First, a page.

Goochland County has seen significant progress over the years. Our schools are AAA rated with an abundance of activities that are available to area youth, students, and adults. Our Parks and Recreation department has increased services and facilities. With anticipated population growth in the County mindset, new housing developments are being built to accommodate growing families and residents moving into our beautiful area. New community services, like Goochland Cares, are now open and available to the public. So why then are the topics of economic development, revenue, and housing such hot topics in Goochland?
Today, I will be addressing, in this article, two areas that have caused a good deal of debate.
First let’s look at the proverbial elephant in the room:
• Goochland County maintains one of the lowest tax rates in Virginia.  With new housing developments that start around the $300,000 price point, some people have voiced concerns that the new homes being built are disproportionate in value to existing homes, which raise property values and thus taxes. This is a legitimate concern for those homeowners who are not in the selling market and who are not directly affected by an inflation of their property value.
What can be done to mitigate these concerns of where tax dollars are being spent in such a way that allows for community growth while preserving our community in a way that remains accountable to the existing taxpayers?
One idea relevant to this sort of win-win accountability is to reaffirm to incoming developers, making it abundantly clear, that the building of fifty homes does not grant them the endorsement of building an additional seventy homes. This was the point recently brought up by a friend who is a local business owner / resident, and I am absolutely inclined to agree with him. Sell what is built first, and then continue to develop accordingly. This ensures that there are not empty housing developments, which has been an ongoing issue in parts of District 2, and allows local services in law enforcement, EMS, and community services to pace their hiring according to the needs of the population in a more consistent manner. New residents will pay their own property taxes, and the County will have additional tax revenue to invest in continuing development and investing or incentivizing future projects.
• While some Goochland residents are eager to see an increase in new businesses, others have strong objections citing that they do not wish to see Goochland become a copy of larger cities and surrounding counties. However, new businesses bring jobs and while much of the shopping development has been taking place towards the eastern end of the County, there is certainly room to expand that further into areas such as Sandy Hook. Tax-break incentives may entice new businesses, but I believe there should be a sort of vetting process to ensure that these new businesses are sustainable sources of revenue rather than an entity who may, or may not, settle into the area for six months before pulling up stakes and relocating.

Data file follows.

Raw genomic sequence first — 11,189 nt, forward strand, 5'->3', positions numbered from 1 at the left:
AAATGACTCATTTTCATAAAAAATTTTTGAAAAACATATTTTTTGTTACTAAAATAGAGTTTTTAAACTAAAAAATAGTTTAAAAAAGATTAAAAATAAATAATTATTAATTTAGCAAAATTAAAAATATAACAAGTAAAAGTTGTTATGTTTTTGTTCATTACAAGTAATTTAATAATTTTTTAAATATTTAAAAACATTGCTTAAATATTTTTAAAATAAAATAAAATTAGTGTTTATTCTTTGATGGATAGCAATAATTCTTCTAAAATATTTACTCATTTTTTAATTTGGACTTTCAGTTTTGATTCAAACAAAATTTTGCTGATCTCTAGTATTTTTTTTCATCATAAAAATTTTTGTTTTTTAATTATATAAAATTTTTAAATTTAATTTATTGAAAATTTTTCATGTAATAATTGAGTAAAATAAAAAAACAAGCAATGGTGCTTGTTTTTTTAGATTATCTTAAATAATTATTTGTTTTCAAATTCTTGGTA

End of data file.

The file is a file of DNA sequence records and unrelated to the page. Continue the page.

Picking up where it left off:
In the Courthouse Commons shopping center, where once a hair salon, pizza franchise, and frozen yogurt business used to exist and dissolved in just a few years, there are now three new businesses with long term track records: Dunkin Donuts, Verizon, and Allstate. These businesses have names and offer services that people are already familiar with. Additionally, these new businesses bring a level of sustainability in potential revenue along with them because they carry a strong and familiar customer base. This allows local County service agencies to plan, in a more accurate and detailed way, the long term anticipated requirements that come with maintaining safety and prospective growth known to occur with business expansions.
Goochland County has also added local business shopping options, especially including room for a farmer’s market near Courthouse Commons. As this particular market grows, agricultural growth is sustained, farmers and growers are able to further develop, and our economy is stimulated with the exchange of revenue in the same County rather than traveling outside of the County to spend money on goods and services.
There are a lot of benefits to shopping locally that far outweigh the alternatives. Resources and local businesses thrive while the revenue and taxes sustain the County overall. While the topic of development is a finely attuned series of balancing resources, anticipated future growth, and ensuring the best interests of Goochland’s residents, it remains a topic that requires ongoing discussions, participation, and should remain an open, fluid, conversation not be squashed for fear of what new development may bring to our County.